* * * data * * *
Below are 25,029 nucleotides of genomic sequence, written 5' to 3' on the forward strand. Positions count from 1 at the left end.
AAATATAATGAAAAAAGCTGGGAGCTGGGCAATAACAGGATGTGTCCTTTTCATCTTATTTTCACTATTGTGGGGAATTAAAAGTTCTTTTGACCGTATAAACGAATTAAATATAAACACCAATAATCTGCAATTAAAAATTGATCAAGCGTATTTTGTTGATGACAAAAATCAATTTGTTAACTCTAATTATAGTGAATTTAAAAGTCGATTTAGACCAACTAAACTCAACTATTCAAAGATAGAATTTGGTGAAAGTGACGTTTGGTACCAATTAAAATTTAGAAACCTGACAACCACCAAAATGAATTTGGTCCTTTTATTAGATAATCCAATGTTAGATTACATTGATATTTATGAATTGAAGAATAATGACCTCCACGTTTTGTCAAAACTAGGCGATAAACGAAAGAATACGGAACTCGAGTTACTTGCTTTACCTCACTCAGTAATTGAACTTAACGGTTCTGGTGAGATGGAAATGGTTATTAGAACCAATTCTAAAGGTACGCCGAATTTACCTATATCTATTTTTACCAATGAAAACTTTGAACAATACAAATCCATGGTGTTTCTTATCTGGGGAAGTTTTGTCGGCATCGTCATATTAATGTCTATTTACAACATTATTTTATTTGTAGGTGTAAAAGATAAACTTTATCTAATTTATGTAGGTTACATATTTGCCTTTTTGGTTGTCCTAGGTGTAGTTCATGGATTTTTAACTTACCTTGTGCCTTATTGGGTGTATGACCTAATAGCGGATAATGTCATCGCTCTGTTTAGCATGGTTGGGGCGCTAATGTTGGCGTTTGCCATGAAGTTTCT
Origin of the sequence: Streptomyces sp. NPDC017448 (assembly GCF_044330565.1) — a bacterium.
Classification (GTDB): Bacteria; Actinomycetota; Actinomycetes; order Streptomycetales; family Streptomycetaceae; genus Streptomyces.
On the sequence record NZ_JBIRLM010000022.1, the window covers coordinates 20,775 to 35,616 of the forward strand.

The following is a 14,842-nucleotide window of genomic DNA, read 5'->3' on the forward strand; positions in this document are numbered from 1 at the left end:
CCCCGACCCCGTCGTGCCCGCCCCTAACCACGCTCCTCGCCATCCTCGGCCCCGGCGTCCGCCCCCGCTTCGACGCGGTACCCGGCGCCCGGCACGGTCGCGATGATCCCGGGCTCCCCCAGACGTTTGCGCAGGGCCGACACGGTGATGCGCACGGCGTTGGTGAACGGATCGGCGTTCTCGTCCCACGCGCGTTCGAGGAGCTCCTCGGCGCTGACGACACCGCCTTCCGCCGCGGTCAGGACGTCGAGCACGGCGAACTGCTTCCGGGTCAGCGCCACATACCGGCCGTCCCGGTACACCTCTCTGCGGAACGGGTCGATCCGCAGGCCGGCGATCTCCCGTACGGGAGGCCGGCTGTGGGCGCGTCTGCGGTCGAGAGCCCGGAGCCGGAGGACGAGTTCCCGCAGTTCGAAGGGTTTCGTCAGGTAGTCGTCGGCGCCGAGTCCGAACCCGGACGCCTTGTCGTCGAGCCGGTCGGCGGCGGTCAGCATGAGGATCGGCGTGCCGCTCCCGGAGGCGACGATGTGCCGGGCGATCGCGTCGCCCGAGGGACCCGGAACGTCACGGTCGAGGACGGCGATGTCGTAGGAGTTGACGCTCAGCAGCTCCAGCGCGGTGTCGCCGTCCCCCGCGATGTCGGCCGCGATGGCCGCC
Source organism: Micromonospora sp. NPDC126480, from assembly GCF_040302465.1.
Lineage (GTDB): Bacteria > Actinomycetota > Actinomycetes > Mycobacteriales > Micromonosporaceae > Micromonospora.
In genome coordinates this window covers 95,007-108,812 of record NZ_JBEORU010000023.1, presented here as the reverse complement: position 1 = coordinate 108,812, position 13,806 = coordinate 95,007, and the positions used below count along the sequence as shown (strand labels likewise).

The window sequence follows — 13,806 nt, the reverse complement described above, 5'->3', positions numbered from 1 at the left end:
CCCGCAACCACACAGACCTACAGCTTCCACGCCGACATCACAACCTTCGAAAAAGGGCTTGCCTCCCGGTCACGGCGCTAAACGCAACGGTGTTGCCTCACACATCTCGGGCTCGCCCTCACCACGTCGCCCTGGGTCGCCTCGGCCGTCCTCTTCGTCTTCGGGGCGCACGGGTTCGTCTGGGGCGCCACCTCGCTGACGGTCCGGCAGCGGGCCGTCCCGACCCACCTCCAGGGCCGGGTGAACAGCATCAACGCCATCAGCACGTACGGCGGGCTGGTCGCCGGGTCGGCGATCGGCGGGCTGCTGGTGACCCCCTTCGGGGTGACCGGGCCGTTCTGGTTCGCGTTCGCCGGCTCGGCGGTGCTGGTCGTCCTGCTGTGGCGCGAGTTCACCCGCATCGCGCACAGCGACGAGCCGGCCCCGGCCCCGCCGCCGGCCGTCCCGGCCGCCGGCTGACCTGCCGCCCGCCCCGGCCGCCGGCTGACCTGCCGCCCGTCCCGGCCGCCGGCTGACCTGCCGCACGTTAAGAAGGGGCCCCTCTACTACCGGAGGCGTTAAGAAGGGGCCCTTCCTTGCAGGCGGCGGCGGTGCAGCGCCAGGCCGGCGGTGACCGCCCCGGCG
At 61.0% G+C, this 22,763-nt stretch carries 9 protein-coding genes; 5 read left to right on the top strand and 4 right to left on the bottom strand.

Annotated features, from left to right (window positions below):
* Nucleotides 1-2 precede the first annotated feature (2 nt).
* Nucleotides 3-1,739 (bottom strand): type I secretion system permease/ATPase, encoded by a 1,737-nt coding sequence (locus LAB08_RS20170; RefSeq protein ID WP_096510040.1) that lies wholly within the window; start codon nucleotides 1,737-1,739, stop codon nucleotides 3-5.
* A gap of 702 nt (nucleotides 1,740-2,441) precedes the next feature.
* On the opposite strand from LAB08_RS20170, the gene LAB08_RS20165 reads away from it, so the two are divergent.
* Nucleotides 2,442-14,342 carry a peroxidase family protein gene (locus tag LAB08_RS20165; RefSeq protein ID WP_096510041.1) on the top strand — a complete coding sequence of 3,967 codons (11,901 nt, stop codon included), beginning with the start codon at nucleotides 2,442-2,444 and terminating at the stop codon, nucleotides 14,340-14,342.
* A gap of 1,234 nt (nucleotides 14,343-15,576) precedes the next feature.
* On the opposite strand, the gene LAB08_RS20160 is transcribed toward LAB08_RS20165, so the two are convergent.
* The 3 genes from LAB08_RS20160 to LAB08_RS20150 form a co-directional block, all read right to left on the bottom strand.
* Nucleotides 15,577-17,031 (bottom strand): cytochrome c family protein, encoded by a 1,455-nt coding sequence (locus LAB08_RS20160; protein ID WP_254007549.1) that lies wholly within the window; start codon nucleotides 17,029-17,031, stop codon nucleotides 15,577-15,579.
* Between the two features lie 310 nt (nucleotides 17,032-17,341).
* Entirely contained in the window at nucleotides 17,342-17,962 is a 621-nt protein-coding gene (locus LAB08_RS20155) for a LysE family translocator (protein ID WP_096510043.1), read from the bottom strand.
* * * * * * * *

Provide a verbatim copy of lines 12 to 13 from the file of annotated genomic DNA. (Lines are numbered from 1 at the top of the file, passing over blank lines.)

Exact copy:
CCCGCAACCACACAGACCTACAGCTTCCACGCCGACATCACAACCTTCGAAAAAGGGCTTGCCTCCCGGTCACGGCGCTAAACGCAACGGTGTTGCCTCACACATCTCGGGCTCGCCCTCACCACGTCGCCCTGGGTCGCCTCGGCCGTCCTCTTCGTCTTCGGGGCGCACGGGTTCGTCTGGGGCGCCACCTCGCTGACGGTCCGGCAGCGGGCCGTCCCGACCCACCTCCAGGGCCGGGTGAACAGCATCAACGCCATCAGCACGTACGGCGGGCTGGTCGCCGGGTCGGCGATCGGCGGGCTGCTGGTGACCCCCTTCGGGGTGACCGGGCCGTTCTGGTTCGCGTTCGCCGGCTCGGCGGTGCTGGTCGTCCTGCTGTGGCGCGAGTTCACCCGCATCGCGCACAGCGACGAGCCGGCCCCGGCCCCGCCGCCGGCCGTCCCGGCCGCCGGCTGACCTGCCGCCCGCCCCGGCCGCCGGCTGACCTGCCGCCCGTCCCGGCCGCCGGCTGACCTGCCGCACGTTAAGAAGGGGCCCCTCTACTACCGGAGGCGTTAAGAAGGGGCCCTTCCTTGCAGGCGGCGGCGGTGCAGCGCCAGGCCGGCGGTGACCGCCCCGGCG
At 61.0% G+C, this 22,763-nt stretch carries 9 protein-coding genes; 5 read left to right on the top strand and 4 right to left on the bottom strand.